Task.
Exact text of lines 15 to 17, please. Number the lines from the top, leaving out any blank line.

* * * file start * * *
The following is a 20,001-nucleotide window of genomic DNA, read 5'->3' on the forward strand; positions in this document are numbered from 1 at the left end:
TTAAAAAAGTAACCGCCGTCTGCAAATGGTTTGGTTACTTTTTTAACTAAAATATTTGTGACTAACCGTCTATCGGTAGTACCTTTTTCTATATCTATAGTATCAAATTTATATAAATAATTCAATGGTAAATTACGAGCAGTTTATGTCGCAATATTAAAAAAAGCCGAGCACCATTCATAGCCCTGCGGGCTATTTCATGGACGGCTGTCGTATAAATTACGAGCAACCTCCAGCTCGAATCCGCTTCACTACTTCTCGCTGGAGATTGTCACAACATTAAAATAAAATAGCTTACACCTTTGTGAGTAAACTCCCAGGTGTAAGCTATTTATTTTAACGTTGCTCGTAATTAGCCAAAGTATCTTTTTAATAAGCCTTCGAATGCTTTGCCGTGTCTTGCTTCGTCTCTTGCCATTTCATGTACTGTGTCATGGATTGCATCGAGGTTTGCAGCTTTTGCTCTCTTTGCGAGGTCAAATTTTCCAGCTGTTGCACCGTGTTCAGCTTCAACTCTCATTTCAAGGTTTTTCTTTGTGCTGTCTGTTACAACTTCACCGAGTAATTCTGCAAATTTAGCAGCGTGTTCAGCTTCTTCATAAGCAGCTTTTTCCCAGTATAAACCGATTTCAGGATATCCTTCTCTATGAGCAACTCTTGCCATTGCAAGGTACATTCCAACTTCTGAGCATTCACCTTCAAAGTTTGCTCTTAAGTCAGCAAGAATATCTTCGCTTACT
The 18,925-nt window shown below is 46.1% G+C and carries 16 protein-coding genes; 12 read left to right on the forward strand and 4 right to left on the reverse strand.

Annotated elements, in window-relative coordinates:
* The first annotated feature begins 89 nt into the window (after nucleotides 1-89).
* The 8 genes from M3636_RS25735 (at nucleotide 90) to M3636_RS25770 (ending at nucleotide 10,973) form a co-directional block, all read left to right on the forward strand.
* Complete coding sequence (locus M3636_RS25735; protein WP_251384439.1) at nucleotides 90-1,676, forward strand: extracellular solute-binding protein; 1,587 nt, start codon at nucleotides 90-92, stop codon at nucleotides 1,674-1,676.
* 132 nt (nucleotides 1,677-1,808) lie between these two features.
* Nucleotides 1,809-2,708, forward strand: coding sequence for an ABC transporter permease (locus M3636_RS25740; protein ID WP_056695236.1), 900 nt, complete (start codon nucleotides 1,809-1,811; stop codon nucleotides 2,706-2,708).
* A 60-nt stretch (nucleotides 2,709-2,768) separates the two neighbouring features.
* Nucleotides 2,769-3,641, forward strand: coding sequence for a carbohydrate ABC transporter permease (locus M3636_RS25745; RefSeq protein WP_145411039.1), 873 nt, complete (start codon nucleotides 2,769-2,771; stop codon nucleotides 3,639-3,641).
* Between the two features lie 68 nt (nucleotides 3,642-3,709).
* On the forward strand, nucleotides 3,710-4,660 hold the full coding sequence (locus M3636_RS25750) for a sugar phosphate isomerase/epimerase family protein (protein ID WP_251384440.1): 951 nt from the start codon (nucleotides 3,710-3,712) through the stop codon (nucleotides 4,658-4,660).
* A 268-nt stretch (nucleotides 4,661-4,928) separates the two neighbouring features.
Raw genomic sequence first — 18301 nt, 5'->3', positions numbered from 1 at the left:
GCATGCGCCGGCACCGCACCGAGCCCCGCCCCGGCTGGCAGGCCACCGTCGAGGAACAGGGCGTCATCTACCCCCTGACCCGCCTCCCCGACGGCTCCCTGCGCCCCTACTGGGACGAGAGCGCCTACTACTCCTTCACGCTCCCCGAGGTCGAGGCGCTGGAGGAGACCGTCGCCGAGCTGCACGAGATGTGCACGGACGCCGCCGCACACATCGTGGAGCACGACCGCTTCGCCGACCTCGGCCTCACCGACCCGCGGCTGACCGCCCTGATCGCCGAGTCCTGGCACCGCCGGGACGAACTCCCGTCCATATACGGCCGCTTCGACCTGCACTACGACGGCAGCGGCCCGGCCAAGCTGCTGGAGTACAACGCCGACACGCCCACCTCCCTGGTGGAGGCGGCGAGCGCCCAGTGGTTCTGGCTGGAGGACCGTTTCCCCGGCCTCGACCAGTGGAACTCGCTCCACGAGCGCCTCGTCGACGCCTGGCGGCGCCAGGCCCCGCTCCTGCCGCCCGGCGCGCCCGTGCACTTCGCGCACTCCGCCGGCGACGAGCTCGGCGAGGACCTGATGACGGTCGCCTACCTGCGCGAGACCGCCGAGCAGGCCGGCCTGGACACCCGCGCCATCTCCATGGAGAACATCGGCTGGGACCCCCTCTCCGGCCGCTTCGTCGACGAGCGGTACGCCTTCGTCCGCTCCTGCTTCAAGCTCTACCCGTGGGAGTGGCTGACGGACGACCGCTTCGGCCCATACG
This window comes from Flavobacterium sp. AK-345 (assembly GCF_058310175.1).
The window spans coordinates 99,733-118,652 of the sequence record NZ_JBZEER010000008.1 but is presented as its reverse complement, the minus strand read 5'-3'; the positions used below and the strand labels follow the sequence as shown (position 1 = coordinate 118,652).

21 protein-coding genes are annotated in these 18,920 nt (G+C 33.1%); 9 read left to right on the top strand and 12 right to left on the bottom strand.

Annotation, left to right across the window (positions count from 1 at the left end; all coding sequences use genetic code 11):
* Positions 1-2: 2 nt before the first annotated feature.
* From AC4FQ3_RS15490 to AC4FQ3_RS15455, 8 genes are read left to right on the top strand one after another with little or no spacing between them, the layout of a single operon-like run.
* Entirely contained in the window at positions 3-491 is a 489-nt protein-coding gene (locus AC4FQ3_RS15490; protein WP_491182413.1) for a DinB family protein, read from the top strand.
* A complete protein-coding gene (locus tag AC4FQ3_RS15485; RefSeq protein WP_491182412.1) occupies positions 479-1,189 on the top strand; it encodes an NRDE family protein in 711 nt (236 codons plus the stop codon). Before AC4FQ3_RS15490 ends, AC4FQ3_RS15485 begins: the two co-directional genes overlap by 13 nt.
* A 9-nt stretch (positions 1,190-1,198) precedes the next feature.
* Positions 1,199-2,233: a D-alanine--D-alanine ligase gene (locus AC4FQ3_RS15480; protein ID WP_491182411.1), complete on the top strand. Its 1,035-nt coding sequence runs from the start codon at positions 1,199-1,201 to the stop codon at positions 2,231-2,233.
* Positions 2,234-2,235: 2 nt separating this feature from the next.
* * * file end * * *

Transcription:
Raw genomic sequence first — 18301 nt, 5'->3', positions numbered from 1 at the left:
GCATGCGCCGGCACCGCACCGAGCCCCGCCCCGGCTGGCAGGCCACCGTCGAGGAACAGGGCGTCATCTACCCCCTGACCCGCCTCCCCGACGGCTCCCTGCGCCCCTACTGGGACGAGAGCGCCTACTACTCCTTCACGCTCCCCGAGGTCGAGGCGCTGGAGGAGACCGTCGCCGAGCTGCACGAGATGTGCACGGACGCCGCCGCACACATCGTGGAGCACGACCGCTTCGCCGACCTCGGCCTCACCGACCCGCGGCTGACCGCCCTGATCGCCGAGTCCTGGCACCGCCGGGACGAACTCCCGTCCATATACGGCCGCTTCGACCTGCACTACGACGGCAGCGGCCCGGCCAAGCTGCTGGAGTACAACGCCGACACGCCCACCTCCCTGGTGGAGGCGGCGAGCGCCCAGTGGTTCTGGCTGGAGGACCGTTTCCCCGGCCTCGACCAGTGGAACTCGCTCCACGAGCGCCTCGTCGACGCCTGGCGGCGCCAGGCCCCGCTCCTGCCGCCCGGCGCGCCCGTGCACTTCGCGCACTCCGCCGGCGACGAGCTCGGCGAGGACCTGATGACGGTCGCCTACCTGCGCGAGACCGCCGAGCAGGCCGGCCTGGACACCCGCGCCATCTCCATGGAGAACATCGGCTGGGACCCCCTCTCCGGCCGCTTCGTCGACGAGCGGTACGCCTTCGTCCGCTCCTGCTTCAAGCTCTACCCGTGGGAGTGGCTGACGGACGACCGCTTCGGCCCATACG
This window comes from Flavobacterium sp. AK-345 (assembly GCF_058310175.1).